Three months in, only two and a half weeks to go. I’m trying to stop counting, to ignore time in the hope that it’ll go slower – but I know that I’ll be home on the sofa with a cup of tea very soon. Which actually doesn’t sound too bad…
It’s nice not to dread my return to the UK, but I’m determined to appreciate every minute before it’s time to board the final flight back to London. Here’s the rundown of the last month.
Captivated by the scary surf at Magnific Rock, Playa Santana © Emma Sparks
After our Little Corn Island let down we jumped straight into the next adventure: Isla de Ometepe. That involved taking a shuttle from Granada to San Jorge, catching a ferry to the island and jumping onto a bus that took two hours to travel 35km (the word ‘road’ is redefined on Ometepe), passing stray dogs, wild horses and huge pigs along the way.
We stayed at Hacienda Mérida, recommended for its stellar sunset views and proximity to Volcán Maderas and San Ramón waterfall. We hiked the volcano – four hours up, four hours down – and were rewarded with views of… clouds. Seems our spate of bad luck hadn’t quite run out.
Next up, we took a taxi to Playa Santana, picked solely for the incredible beach huts I desperately wanted to stay in. Suyo was paradise. Our cabaña was right on an expansive, blissfully people-free beach. The waves were super rough and the sunsets were ridiculously beautiful. I could have stayed here for a month.
Our beautiful beach hut at Suyo, Playa Santana © Emma Sparks
We couldn’t come to Nicaragua and not try surfing. So we nipped south to Playa Maderas for a stint at Rapture Surf Camp, which came complete with infinity pool. My beginner surf lesson, however, did not go as planned… In a rookie move, when entering the water to catch my first wave, I misplaced the board, which got caught in the whitewash, slamming square into my face. Cue epic double nosebleed, headache and a sudden – and understandable – desire to stay on dry land. Two weeks later, my cartilage still isn’t quite right. Fun times.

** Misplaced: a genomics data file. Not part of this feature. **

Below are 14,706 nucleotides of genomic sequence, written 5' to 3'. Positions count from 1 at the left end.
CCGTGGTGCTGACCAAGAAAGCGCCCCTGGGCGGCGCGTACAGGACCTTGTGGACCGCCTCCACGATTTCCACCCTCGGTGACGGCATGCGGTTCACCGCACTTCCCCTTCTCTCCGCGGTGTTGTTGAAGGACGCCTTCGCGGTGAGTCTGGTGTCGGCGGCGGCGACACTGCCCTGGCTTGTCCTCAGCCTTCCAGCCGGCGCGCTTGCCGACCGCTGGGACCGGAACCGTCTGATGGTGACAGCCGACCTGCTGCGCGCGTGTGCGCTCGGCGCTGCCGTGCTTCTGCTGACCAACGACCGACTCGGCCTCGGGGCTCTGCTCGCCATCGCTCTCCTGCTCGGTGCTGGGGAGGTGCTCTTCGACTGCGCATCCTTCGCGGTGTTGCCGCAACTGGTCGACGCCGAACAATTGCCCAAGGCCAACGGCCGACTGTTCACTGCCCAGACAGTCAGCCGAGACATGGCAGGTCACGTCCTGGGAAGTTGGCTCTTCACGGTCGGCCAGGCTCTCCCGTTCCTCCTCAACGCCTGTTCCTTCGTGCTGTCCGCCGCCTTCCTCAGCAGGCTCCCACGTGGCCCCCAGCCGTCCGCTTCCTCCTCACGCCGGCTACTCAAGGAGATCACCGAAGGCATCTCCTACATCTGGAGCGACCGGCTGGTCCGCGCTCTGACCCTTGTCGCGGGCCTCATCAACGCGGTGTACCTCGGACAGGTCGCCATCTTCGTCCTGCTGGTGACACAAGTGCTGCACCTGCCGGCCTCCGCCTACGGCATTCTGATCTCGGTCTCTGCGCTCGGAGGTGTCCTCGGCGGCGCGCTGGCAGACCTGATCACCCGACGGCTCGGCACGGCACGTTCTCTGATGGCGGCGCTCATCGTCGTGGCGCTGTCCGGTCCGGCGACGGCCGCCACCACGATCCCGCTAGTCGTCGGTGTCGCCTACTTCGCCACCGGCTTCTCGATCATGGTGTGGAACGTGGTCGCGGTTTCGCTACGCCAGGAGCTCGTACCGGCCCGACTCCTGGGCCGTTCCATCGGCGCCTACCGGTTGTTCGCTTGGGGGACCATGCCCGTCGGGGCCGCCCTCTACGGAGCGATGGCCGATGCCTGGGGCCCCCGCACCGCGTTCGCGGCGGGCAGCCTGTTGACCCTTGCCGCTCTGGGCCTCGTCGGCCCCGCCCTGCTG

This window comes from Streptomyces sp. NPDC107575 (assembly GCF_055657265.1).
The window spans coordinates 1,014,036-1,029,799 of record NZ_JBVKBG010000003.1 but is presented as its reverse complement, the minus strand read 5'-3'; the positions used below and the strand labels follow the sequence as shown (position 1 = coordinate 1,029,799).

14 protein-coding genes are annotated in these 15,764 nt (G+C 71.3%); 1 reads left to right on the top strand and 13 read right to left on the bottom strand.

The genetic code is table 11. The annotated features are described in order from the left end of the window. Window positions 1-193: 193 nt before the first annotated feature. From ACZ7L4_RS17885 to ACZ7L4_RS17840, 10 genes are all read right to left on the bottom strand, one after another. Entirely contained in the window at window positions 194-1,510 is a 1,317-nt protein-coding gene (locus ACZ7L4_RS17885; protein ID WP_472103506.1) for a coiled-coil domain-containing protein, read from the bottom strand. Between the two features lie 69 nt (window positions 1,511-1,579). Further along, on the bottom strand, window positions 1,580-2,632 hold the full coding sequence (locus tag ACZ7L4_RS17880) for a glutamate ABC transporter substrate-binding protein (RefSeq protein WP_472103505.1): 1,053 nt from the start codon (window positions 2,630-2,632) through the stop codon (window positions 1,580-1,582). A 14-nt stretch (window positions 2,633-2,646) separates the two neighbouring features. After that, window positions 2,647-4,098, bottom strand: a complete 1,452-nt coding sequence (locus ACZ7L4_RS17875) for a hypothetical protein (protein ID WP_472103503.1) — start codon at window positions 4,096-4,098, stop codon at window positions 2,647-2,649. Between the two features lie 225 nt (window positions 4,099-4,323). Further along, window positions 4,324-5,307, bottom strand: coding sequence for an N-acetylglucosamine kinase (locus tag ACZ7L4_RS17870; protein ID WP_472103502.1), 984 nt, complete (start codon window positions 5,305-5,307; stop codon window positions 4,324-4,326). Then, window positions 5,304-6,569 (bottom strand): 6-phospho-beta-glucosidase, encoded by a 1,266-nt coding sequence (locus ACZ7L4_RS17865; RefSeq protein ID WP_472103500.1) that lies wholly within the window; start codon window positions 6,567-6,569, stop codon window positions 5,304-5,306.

The gorgeous pool at Rapture Surf Camp, Playa Maderas © Emma Sparks
After attending National Geographic’s Travel Geeks session on Costa Rica, Corcovado National Park went straight to the top of my Costa Rica wish list. We booked a pricey two-day hike well in advance via Osa Wild and took an eight-hour bus from San José to reach the kick-off point, Puerto Jiménez. It was all worth it.
A tapier napping on the beach in Corcovado National Park © Emma Sparks
Our group of five, led by the lovely Pablo, saw countless creepy crawlies, frogs galore, tonnes of coatis and easily-startled anteaters, a snoozing tapir and a hard-to-spot sloth.
Three palms on a rocky island, Corcovado National Park © Emma Sparks
After two long days of jungle trekking and two days spent bussing back and forth, it was time to hit the beach again. First up: Montezuma. This tiny beach town is home to Montezuma Yoga, a fantastic open-air studio with twice-daily classes. Local conservation setup ASVO Montezuma release late-hatching turtle eggs whenever a batch of babies is born – and we were lucky enough to witness some flap their way into their watery futures.
A baby turtle finds its way home © Emma Sparks
Soon it was time to move on to Santa Teresa, a dusty surfer town spread along one long coastal road and home to one of the most beautiful beaches we’ve seen in Costa Rica. Great surfing isn’t hard to come by here, but my landlubber status prevailed. I was more keen on sampling the great yoga at Nautilus, plus lovely food at the likes of Ginger Cafe and Al Chile Viola.
Now we’re in Sámara, another beach town a little further north on the Nicoya Peninsula. It’s no Santa Teresa, and we’re getting a glimpse of the more Americanised Costa Rica. But we’re soon changing gears, heading to La Fortuna and Monteverde for a fun-filled final week of cloud forests, zip-lining and hot springs. Then we’re on to Miami and Jamaica for the big finale!